Twenty-three pastors have been killed and over 200 churches shut down in Kaduna State, North West Nigeria, in the last four years.
Reverend John Joseph Hayab, the chairman of the Christian Association of Nigeria (CAN), an umbrella body of Christians in the country, disclosed this on Wednesday September 13 during a meeting with the state Commissioner of Police, Musa Garba and church leaders from the 23 local government areas.
The meeting was held at Albaraka Baptist Church, Barnawa, Kaduna at the instance of the police commissioner.
“In four years, the church has come under severe attacks by bandits and other criminal elements in Kaduna State where we lost 23 pastors and over 200 churches were shut down,” Rev. Hayab said.
The CAN chairman told the police that the church had gone through difficult times in the state as a result of the activities of criminal elements.
He further recounted, “A pastor who was kidnapped on 8th of August, 2023, told CAN leadership that there are over 215 Christians abducted by the bandits in Birnin Gwari forest. They are still there and the pastor told us that the bandits asked him to lead prayers for the 215 Christians while he was in their den.
“We are calling on the CP to look into this issue among many others holistically to build the confidence of the people once again.”
Also speaking at the forum, Rev. Yunusa Nmadu Jnr, a former Secretary General of the Evangelical Church Winning All (ECWA) worldwide, and other pastors, appealed to the commissioner to sanction pastors and imams who deliver hate sermons and speeches.
They also asked the police to look into cases of those who sell hard drugs because, according to them, they commit most of the criminal acts under the influence of the drugs.
Mr Garba, in his response, said criminality had no religion and therefore any one that engages in it should be regarded as a criminal without describing such a person as a Christian, Muslim or a member of a particular ethnic group.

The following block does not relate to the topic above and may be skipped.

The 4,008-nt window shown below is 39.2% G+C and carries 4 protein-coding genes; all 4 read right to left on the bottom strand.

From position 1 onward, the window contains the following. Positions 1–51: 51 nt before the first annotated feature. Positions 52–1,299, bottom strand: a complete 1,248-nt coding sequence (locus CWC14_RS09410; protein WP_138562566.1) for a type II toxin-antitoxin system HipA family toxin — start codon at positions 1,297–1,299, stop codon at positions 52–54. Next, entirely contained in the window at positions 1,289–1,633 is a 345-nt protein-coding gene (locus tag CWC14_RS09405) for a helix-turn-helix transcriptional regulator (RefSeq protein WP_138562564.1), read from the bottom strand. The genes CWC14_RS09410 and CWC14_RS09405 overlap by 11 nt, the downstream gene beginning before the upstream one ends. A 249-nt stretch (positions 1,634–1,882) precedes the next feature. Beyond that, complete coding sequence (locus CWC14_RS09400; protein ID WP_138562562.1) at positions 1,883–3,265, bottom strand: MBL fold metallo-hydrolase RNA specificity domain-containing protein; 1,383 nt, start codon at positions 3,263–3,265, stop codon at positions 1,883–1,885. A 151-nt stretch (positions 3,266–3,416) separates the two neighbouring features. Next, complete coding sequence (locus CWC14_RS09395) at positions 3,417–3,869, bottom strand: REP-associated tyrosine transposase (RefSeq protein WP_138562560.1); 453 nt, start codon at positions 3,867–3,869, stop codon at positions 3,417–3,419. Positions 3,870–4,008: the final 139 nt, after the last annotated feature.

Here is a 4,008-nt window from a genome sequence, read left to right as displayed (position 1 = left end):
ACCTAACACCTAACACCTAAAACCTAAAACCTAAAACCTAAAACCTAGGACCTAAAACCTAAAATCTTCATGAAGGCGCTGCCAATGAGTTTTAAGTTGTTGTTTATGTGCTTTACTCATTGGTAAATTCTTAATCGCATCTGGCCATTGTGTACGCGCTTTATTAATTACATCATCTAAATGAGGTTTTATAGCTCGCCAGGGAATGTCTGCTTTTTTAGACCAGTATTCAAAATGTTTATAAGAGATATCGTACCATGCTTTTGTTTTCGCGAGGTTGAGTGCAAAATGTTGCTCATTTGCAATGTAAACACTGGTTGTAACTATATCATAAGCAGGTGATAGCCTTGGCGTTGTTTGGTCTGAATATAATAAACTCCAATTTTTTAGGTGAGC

“Security is the responsibility of all and not only that of the government. While the government takes the lead in the protection of lives and property, individuals are also expected to play their parts particularly in the area of providing information.
“The meeting was basically to strengthen the relationship between the police and religious leaders and listen to their challenges and together foster possible solutions. The police force under my leadership in the state will do its best in the discharge of our duties. We should all be our brother’s keeper. Always reach out to security personnel around your communities with prompt information once you identify suspicious persons,” the commissioner said.
US-based Christian watchdog, Open Doors, in its 2023 World Watch List report released in January, said 5,014 Christians were killed for their faith in Nigeria in 2022 while 4,726 others were abducted. It also said the country ranks sixth among 50 nations of the world where it is dangerous to practice Christianity.
Open Doors said, “Militants from the Fulani, Boko Haram, Islamic State West African Province (ISWAP) and others conduct raids on Christian communities, killing, raping and kidnapping for ransom or sexual slavery. This year has also seen this violence spill over into the Christian-majority south of the nation….Nigeria’s government continues to deny this is religious persecution, so violations of Christians’ right are carried out with impunity.”